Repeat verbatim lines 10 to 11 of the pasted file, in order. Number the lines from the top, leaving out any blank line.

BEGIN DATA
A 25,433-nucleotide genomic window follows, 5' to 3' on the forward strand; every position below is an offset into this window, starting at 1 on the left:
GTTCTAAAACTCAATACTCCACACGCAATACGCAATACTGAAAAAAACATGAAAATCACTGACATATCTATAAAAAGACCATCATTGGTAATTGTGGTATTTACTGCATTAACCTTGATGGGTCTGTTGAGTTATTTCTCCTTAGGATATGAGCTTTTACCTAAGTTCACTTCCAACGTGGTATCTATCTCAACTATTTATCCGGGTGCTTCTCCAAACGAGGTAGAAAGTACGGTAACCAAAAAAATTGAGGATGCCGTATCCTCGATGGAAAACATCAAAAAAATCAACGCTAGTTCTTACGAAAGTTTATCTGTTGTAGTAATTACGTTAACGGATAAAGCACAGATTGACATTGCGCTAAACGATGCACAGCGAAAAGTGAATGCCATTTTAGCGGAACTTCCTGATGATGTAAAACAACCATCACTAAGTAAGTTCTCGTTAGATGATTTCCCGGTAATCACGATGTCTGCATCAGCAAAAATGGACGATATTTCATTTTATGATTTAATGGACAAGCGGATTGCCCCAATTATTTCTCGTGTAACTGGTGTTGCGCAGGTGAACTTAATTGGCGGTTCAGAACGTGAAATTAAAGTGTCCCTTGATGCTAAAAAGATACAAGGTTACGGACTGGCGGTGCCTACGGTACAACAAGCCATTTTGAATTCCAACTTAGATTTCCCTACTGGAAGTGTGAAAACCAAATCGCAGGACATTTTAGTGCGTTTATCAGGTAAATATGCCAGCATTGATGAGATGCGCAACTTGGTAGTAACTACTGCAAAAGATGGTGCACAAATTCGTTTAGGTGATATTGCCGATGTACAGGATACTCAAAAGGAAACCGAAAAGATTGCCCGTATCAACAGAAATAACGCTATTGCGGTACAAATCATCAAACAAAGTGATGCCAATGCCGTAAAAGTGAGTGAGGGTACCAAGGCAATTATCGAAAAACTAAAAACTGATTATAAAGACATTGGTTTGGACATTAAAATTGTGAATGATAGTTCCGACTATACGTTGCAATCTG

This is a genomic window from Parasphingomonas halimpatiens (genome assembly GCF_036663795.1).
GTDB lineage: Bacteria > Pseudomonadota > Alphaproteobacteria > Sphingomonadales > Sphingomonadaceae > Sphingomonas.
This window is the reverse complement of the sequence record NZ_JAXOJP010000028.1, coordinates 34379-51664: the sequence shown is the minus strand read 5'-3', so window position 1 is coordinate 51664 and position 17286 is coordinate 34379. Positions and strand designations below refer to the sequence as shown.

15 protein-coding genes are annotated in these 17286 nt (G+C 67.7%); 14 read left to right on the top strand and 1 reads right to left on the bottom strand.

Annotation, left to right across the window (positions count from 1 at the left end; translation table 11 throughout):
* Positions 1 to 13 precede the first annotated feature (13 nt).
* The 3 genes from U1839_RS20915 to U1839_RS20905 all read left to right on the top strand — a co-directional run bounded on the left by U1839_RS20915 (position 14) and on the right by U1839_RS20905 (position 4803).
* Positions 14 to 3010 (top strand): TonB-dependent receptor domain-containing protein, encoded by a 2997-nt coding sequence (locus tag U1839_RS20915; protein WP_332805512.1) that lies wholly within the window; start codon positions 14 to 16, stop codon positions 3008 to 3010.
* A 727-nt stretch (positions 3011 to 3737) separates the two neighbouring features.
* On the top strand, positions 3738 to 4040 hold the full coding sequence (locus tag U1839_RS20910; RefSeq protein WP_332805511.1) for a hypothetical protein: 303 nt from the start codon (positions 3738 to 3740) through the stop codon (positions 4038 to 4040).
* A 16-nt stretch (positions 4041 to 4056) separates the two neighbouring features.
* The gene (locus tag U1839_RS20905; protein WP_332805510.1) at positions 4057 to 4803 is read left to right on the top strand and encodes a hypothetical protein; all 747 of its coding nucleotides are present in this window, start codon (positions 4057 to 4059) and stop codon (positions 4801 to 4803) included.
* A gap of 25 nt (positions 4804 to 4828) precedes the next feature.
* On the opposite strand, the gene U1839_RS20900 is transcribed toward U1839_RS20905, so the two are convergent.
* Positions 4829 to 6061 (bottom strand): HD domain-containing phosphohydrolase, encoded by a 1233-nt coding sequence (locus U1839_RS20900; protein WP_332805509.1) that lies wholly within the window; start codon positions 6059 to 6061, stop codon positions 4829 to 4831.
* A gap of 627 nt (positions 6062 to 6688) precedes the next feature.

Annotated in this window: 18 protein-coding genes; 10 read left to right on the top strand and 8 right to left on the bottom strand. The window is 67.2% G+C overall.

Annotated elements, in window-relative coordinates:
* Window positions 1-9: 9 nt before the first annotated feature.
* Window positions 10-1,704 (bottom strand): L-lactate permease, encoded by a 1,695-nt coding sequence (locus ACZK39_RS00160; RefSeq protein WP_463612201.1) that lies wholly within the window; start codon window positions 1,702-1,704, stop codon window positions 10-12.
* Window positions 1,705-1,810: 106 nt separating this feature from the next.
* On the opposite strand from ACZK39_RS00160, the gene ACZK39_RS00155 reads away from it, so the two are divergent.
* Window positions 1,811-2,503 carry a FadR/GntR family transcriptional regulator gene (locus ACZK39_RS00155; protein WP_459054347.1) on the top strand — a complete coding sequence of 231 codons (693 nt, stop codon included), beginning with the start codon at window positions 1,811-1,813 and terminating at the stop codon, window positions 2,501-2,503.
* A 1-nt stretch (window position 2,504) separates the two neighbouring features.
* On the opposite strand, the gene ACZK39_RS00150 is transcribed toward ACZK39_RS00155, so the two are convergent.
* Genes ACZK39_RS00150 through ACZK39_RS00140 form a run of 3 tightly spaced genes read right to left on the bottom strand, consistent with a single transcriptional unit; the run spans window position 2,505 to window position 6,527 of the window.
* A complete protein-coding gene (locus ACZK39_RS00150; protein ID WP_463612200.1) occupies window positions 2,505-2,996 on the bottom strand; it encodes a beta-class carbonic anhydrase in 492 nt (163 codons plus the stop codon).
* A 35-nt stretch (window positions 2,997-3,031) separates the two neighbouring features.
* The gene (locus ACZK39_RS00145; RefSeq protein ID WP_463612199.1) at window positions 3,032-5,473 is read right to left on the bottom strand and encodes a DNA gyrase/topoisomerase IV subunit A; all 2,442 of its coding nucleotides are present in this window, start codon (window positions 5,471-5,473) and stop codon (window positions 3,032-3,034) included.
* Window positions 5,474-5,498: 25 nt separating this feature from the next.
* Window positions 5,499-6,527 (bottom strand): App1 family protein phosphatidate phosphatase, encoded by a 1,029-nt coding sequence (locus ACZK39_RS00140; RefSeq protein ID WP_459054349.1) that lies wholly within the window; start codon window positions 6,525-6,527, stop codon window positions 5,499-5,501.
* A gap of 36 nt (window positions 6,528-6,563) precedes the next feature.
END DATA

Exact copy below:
* Positions 14 to 3010 (top strand): TonB-dependent receptor domain-containing protein, encoded by a 2997-nt coding sequence (locus tag U1839_RS20915; protein WP_332805512.1) that lies wholly within the window; start codon positions 14 to 16, stop codon positions 3008 to 3010.
* A 727-nt stretch (positions 3011 to 3737) separates the two neighbouring features.